Nobel Laureate Physicist Richard P. Feynman beautifully captured this sentiment: “Nobody ever figures out what life is all about, and it doesn’t matter. Explore the world. Nearly everything is really interesting if you go into it deeply enough.”
Become a “Deeply Disciplined Half-Ass”
Are you a perfectionist? Do you view your perfectionism as a virtue? This mindset, while seemingly beneficial, might actually be holding you back. Perfectionism often leads to being stuck, paralyzed by the fear that someone else might discover a flaw before you do. This fear can inhibit your progress and creativity. But imagine what could happen if you let go of this need for perfection.
You’ve likely heard the saying, “Done is better than perfect.” This doesn’t mean that you shouldn’t invest your heart and soul into your creative work. In fact, you should engage with your art wholeheartedly. Be disciplined and dedicated in your creative pursuits. However, the crucial point is not to become overly attached to the outcome.
Gilbert reminds us that striving for perfection is a futile endeavor, especially considering the limited time we have on this earth. We all end our lives as beginners in some aspects. So, why not use the time we have to create whatever we want, just because it brings us joy? Embrace Gilbert’s concept of being a “deeply disciplined half-ass.” This approach is about fully committing to your art while simultaneously accepting that it doesn’t need to meet an unattainable standard of perfection. Create for the sheer joy of creation, and let that be your guiding principle.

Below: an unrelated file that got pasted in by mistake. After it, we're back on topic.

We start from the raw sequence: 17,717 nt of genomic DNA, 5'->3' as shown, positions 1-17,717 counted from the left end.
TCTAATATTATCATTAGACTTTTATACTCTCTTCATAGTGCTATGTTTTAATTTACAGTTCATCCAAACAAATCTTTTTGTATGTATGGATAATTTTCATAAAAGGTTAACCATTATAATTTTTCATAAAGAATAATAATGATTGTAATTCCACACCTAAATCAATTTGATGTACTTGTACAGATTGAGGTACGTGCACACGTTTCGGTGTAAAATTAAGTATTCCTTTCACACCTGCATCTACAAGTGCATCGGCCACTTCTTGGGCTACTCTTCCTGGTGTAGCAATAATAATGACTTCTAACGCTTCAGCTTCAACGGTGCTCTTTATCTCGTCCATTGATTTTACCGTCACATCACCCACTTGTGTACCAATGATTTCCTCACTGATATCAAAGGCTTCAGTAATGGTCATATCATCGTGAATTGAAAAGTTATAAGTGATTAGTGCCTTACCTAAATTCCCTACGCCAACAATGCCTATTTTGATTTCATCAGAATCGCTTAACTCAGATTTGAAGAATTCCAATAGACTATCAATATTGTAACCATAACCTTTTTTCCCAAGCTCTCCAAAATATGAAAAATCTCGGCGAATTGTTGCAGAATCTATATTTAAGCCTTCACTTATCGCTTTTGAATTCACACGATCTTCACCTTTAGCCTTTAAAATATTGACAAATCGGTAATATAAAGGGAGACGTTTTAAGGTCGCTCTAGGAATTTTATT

Liberate yourself. Step beyond the confines of who you believe you are supposed to be. Break free from your habitual patterns and preconceived perceptions.
Allow your curiosity to be the compass that guides you in living a creative life. Remember not to take life too seriously. Create what you desire, in your own way, and for no reason other than the fact that you want to. Embrace the philosophy of Michel de Montaigne, who said, “Life should be an aim unto itself, a purpose unto itself.” In other words, create something beautiful simply for the joy and fulfillment found in the act of creation itself.